Categorized | Brazil

Brazil’s Genetically Modified Mosquitoes

By Benjamin R. EvansPanayiota KotsakioziAndre Luis Costa-da-Silva, and et al.

Global Research,

According to an incisive report by Deutsche Welle, “genetically modified mosquitoes are currently breeding in Brazil”. 

Under the  researchers’ original plan, “all released mosquitoes and their offspring should have died.” But that did not happen.

” An attempt to contain the populations of the yellow fever mosquito Aedes aegypti in Brazil may have failed. It appears that gene mutations have been transferred to the local population.” 

The British company Oxitec had released about 450,000 male mosquitoes every week in the city of Jacobina in the Bahia region with official permission over a period of 27 weeks. The experiment was designed to control the infectious diseases dengue, zika and yellow fever.

The gene modification called OX513A in the mosquitoes was designed in such a way that the first descendant generation of the mosquitoes, known as F1, would not reach the adult stage and thus not be able to reproduce.

The gene modification of the released mosquitoes also produced a fluorescent protein that made it possible to distinguish the first F1 generation from other mosquitoes.

Researchers at Yale University have examined the mosquitoes found in the region for their genetic alterations one year after the release, as well as 27 to 30 months after the release.

They came to the conclusion that parts of the gene alteration had unexpectedly migrated into the target population of local mosquitoes.  Deutsche Welle

Was it “unexpected”?

The gene modification was in theory intended to contain the yellow fever Aedes aegypti mosquito as well as the transmission of dengue, yellow fever and zika.

In some regards it had exactly the opposite results. The process of gene modification was passed on to the broader aegypti target mosquito population.

Below are excerpts from the study  published in Nature: Scientific Reports on September 10.

***

Transgenic Aedes Aegypti Mosquitoes Transfer Genes into a Natural Population

Abstract

In an attempt to control the mosquito-borne diseases yellow fever, dengue, chikungunya, and Zika fevers, a strain of transgenically modified Aedes aegypti mosquitoes containing a dominant lethal gene has been developed by a commercial company, Oxitec Ltd.

If lethality is complete, releasing this strain should only reduce population size and not affect the genetics of the target populations.

Approximately 450 thousand males of this strain were released each week for 27 months in Jacobina, Bahia, Brazil.

We genotyped the release strain and the target Jacobina population before releases began for >21,000 single nucleotide polymorphisms (SNPs). Genetic sampling from the target population six, 12, and 27–30 months after releases commenced provides clear evidence that portions of the transgenic strain genome have been incorporated into the target population.

Evidently, rare viable hybrid offspring between the release strain and the Jacobina population are sufficiently robust to be able to reproduce in nature. The release strain was developed using a strain originally from Cuba, then outcrossed to a Mexican population.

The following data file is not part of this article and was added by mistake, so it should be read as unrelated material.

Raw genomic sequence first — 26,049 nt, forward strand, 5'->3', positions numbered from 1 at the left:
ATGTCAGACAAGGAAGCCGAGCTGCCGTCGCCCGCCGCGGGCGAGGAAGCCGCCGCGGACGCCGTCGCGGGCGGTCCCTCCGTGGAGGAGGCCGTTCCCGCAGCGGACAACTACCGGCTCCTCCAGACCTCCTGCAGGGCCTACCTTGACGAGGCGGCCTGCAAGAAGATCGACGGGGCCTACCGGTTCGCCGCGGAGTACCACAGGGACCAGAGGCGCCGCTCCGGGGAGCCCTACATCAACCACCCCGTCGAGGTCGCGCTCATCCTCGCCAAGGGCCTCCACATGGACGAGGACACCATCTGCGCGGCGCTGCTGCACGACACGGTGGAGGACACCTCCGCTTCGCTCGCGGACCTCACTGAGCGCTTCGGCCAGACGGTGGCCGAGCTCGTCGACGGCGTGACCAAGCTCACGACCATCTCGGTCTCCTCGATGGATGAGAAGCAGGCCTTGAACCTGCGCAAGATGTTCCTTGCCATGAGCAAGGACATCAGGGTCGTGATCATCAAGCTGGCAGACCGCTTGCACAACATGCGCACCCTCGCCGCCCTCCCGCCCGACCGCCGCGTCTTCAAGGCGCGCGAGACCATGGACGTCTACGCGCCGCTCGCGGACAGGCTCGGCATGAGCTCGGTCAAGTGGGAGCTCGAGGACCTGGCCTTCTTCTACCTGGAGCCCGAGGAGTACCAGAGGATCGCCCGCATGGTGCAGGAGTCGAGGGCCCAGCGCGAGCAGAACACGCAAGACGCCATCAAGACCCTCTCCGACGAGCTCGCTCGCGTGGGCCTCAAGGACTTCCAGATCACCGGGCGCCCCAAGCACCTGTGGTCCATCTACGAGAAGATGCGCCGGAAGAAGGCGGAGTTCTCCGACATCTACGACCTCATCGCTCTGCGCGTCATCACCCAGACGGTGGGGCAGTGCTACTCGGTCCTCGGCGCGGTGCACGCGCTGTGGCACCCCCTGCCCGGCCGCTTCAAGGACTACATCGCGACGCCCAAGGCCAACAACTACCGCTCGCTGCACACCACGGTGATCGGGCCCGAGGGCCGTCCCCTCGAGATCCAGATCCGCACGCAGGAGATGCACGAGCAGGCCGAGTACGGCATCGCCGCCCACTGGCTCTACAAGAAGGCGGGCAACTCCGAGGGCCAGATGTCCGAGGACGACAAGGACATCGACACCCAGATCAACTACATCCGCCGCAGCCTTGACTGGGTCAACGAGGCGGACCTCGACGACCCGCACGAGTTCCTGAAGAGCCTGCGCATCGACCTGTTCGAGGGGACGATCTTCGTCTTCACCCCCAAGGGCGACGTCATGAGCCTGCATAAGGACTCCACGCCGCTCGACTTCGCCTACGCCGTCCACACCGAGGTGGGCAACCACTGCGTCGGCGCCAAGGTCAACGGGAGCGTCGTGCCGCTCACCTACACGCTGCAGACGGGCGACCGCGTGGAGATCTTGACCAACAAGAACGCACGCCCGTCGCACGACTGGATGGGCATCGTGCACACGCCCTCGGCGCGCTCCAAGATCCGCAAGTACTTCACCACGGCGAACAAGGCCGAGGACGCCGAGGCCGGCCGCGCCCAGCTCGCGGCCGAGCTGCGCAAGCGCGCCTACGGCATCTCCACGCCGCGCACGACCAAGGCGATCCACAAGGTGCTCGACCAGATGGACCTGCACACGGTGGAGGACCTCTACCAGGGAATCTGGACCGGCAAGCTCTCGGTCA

Thus, Jacobina Ae. aegypti are now a mix of three populations. It is unclear how this may affect disease transmission or affect other efforts to control these dangerous vectors. These results highlight the importance of having in place a genetic monitoring program during such releases to detect un-anticipated outcomes.Genetically Modified Mosquitoes Released in Brazil in 2015 Linked to the Current Zika Epidemic?

Introduction

Mosquito-borne diseases take a tremendous toll on human health and economies especially in Third World countries. Effective vaccines and drugs are available for only a few so the major means of controlling these diseases is to control the mosquitoes that transmit them. As traditional methods of control, such as insecticides, have become less effective and acceptable, alternative methods have been sought1. Methods based on genetic manipulations are among the most appealing and actively pursued2. One such genetic-based program has involved releasing a strain of Aedes aegypti (OX513A) that was transgenically modified to be homozygous for a conditional dominant lethal3,4.

This strain also carries a fluorescent protein gene that allows detection of OX513A X wild type F1offspring. Release of this strain in large numbers has been effective in reducing populations of Ae. aegypti by up to 85%5. The largest such releases to date have been carried out in the city of Jacobina in Bahia, Brazil6. We monitored the Jacobina Ae. aegypti population to determine if the releases have affected the genetics of the natural population by transferring genes, introgressing.

If lethality is complete, such releases should result only in population reduction and not affect the genetics of the target population. However, it is known that, under laboratory conditions, 3–4% of the offspring from matings of OX513A with wild type do survive to adulthood although they are weak and it is not known if they are fertile4.

Read the full report here.

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